Wednesday, April 20, 2016

What is open government?

by Kent Aitken RSS / cpsrenewalFacebook / cpsrenewalLinkedIn / Kent Aitkentwitter / kentdaitkengovloop / KentAitken

Note: if you've never noticed it, now might be a good time to briefly divert your gaze to the disclaimer on the right.

I've probably answered that question - What is open government? - a thousand times in the last couple years. With varying degrees of clarity and convincingness.

This is an attempt at a more universal, albeit less concise, version.

First, some competing definitions

It's an occasionally murky concept, and gets defined differently in different countries, by different people:

"Open government is the governing doctrine which holds that citizens have the right to access the documents and proceedings of the government to allow for effective public oversight."

"[Government that is] sustainably more transparent, more accountable, and more responsive to their own citizens, with the ultimate goal of improving the quality of governance, as well as the quality of services that citizens receive."
[Open Government Partnership]

My go-to today might be something like this: open government is a commitment to making data and information about government operations and decisions open to citizens, and creating opportunities for people to engage in public decisions that interest or impact them.

But that still doesn't really connect the dots between the ideas that make up open government, so I'm proposing another lens.

The government-citizen relationship

Let's think about information flows between government and stakeholders.

Actually, that's a bit unwieldy. Let's collapse the left side into a simpler ecosystem, while recognizing that there's a lot going on in there. 

There have always been information flows. There was never a point where government was completely closed then suddenly became open. In the 1800s Canada conducted the census to get information from Canadians, created awareness campaigns to encourage people to move west, kept parliamentary records in Hansard, and published changes to laws in the Canada Gazette.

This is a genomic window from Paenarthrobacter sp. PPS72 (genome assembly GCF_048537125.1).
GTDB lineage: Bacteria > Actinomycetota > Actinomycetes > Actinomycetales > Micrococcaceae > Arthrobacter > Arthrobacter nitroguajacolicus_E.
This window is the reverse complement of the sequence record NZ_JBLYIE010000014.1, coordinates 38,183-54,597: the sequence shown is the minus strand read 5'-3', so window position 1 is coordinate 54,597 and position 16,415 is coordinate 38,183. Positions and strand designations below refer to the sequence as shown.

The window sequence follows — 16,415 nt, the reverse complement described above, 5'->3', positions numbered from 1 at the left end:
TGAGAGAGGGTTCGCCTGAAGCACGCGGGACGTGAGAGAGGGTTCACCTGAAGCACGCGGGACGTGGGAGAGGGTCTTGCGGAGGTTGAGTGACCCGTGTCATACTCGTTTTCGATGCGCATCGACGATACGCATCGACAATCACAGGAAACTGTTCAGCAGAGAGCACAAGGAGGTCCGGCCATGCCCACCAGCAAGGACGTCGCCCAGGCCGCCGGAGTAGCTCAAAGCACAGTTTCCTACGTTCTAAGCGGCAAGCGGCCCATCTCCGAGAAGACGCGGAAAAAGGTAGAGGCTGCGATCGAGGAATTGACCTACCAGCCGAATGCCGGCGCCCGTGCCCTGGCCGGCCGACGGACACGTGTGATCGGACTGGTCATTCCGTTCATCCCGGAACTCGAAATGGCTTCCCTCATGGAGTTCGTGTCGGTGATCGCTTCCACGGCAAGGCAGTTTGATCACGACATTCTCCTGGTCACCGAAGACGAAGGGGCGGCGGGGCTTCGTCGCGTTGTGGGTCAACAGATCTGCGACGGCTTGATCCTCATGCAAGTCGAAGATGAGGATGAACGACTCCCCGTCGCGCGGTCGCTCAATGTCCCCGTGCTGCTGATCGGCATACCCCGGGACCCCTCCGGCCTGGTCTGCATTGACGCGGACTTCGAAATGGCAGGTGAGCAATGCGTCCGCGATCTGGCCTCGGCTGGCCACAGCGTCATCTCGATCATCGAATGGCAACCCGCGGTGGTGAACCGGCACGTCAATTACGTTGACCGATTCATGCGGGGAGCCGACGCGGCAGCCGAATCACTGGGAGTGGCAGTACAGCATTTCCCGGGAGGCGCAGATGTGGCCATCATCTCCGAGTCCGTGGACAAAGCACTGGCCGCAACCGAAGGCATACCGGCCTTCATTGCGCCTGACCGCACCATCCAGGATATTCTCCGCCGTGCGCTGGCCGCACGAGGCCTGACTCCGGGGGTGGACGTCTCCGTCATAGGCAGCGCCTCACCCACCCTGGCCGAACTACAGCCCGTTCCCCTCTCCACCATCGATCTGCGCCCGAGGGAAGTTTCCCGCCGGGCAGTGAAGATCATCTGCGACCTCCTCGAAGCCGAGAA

None of which we'd consider "open government" today. But it's part of the ecosystem of information flows on which we're building.

Really, anything that was once "open government" over time eventually just gets called "government." Which is why we'll skip right past huge advances like Access to Information laws to get to 2012-ish. The modern push for open government might look something like this:

Since the digital age, governments have provided far more information about programs, policies, and services. This could be web content, emails, or publications. However, the ability for digital communication also created demand, so governments have started releasing the raw data behind research and statements, collecting more public feedback on policy, and posting documents for the sake of transparency, like expense reports.

However, while there are new formats and documents to release, there are also just fundamentally different types of information. For example, consider data on water levels and invasive aquatic species, the first line in the following diagram. It's been available to citizens for a few years. 

But, while people outside government can use that data, more people can use that data better with a few other links made between Country and Government. In this case, a group called Aquahacking was able to express their needs to government (Environment and Climate Change Canada), who showed up to present and provide context and clarifying information about how the data was collected. To close the loop, the Water Rangers system can now provide reliable measurements back into the data collection process, by enabling kayakers and beach-goers to do citizen science.

Open government is about adding more information flows, to more people, in more ways that are more appropriate to needs (see: Innovation is Information). This is both about government releasing information, as well as creating new opportunities for citizens to provide ideas, concerns, and expertise into public decisions.

On that note, there's another expansion to the model that's taking place. The information flows were once largely between small groups in those two circles, Country and Government: lobbyists, the well-connected, and bigger businesses and NGOs for the former and parliamentarians, communications shops, and top executives for the latter. Now those circles look more like this, with many more information flows between many more nodes throughout the ecosystem.

But we'll collapse the model again for simplicity, and end on this: dense, layered, multi-channel information flows between country and government. For a given policy issue, it could be something like this:

Open government really describes a period of acceleration. It's a term than connects these information flows and expresses a commitment to adding more while strengthening the ones that exist. Not just data and information, but more abstract concepts like context, reliability, rationale, understanding, lived experience, trust, and simplicity. Going both ways and back-and-forth.

Which means the question isn't "How do we open government?" but perhaps: "What do we actually need?" "What can we do better?" "What do we open next?"

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